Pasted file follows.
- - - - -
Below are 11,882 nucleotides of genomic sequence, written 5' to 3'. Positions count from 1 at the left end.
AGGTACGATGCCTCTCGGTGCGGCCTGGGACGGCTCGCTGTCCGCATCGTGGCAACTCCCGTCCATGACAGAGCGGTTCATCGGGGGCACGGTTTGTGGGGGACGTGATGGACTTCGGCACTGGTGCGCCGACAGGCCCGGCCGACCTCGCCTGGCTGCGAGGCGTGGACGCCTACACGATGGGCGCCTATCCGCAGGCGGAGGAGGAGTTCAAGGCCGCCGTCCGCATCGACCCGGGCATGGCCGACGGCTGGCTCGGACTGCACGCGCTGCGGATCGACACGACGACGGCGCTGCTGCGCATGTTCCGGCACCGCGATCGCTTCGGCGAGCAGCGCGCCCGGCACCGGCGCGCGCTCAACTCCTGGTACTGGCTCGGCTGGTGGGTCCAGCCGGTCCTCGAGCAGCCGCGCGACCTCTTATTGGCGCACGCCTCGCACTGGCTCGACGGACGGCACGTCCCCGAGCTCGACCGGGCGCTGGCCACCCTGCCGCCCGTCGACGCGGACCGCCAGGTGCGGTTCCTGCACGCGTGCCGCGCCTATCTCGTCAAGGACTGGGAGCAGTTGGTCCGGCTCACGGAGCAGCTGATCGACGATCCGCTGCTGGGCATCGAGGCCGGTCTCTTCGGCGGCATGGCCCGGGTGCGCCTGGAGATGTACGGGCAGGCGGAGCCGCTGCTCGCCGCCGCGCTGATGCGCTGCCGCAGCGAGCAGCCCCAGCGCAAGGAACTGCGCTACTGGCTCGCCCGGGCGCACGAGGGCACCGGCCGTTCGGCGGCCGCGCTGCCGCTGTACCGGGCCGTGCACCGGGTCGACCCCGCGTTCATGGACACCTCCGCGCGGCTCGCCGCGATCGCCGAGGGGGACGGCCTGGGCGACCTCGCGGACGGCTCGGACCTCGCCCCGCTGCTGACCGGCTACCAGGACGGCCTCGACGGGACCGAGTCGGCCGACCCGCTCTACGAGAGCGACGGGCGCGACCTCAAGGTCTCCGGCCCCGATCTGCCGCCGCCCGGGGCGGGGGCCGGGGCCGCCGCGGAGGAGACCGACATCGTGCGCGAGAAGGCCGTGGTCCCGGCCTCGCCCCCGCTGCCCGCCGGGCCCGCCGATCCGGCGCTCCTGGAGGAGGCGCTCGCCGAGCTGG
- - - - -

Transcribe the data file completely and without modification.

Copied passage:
Below are 11,882 nucleotides of genomic sequence, written 5' to 3'. Positions count from 1 at the left end.
AGGTACGATGCCTCTCGGTGCGGCCTGGGACGGCTCGCTGTCCGCATCGTGGCAACTCCCGTCCATGACAGAGCGGTTCATCGGGGGCACGGTTTGTGGGGGACGTGATGGACTTCGGCACTGGTGCGCCGACAGGCCCGGCCGACCTCGCCTGGCTGCGAGGCGTGGACGCCTACACGATGGGCGCCTATCCGCAGGCGGAGGAGGAGTTCAAGGCCGCCGTCCGCATCGACCCGGGCATGGCCGACGGCTGGCTCGGACTGCACGCGCTGCGGATCGACACGACGACGGCGCTGCTGCGCATGTTCCGGCACCGCGATCGCTTCGGCGAGCAGCGCGCCCGGCACCGGCGCGCGCTCAACTCCTGGTACTGGCTCGGCTGGTGGGTCCAGCCGGTCCTCGAGCAGCCGCGCGACCTCTTATTGGCGCACGCCTCGCACTGGCTCGACGGACGGCACGTCCCCGAGCTCGACCGGGCGCTGGCCACCCTGCCGCCCGTCGACGCGGACCGCCAGGTGCGGTTCCTGCACGCGTGCCGCGCCTATCTCGTCAAGGACTGGGAGCAGTTGGTCCGGCTCACGGAGCAGCTGATCGACGATCCGCTGCTGGGCATCGAGGCCGGTCTCTTCGGCGGCATGGCCCGGGTGCGCCTGGAGATGTACGGGCAGGCGGAGCCGCTGCTCGCCGCCGCGCTGATGCGCTGCCGCAGCGAGCAGCCCCAGCGCAAGGAACTGCGCTACTGGCTCGCCCGGGCGCACGAGGGCACCGGCCGTTCGGCGGCCGCGCTGCCGCTGTACCGGGCCGTGCACCGGGTCGACCCCGCGTTCATGGACACCTCCGCGCGGCTCGCCGCGATCGCCGAGGGGGACGGCCTGGGCGACCTCGCGGACGGCTCGGACCTCGCCCCGCTGCTGACCGGCTACCAGGACGGCCTCGACGGGACCGAGTCGGCCGACCCGCTCTACGAGAGCGACGGGCGCGACCTCAAGGTCTCCGGCCCCGATCTGCCGCCGCCCGGGGCGGGGGCCGGGGCCGCCGCGGAGGAGACCGACATCGTGCGCGAGAAGGCCGTGGTCCCGGCCTCGCCCCCGCTGCCCGCCGGGCCCGCCGATCCGGCGCTCCTGGAGGAGGCGCTCGCCGAGCTGG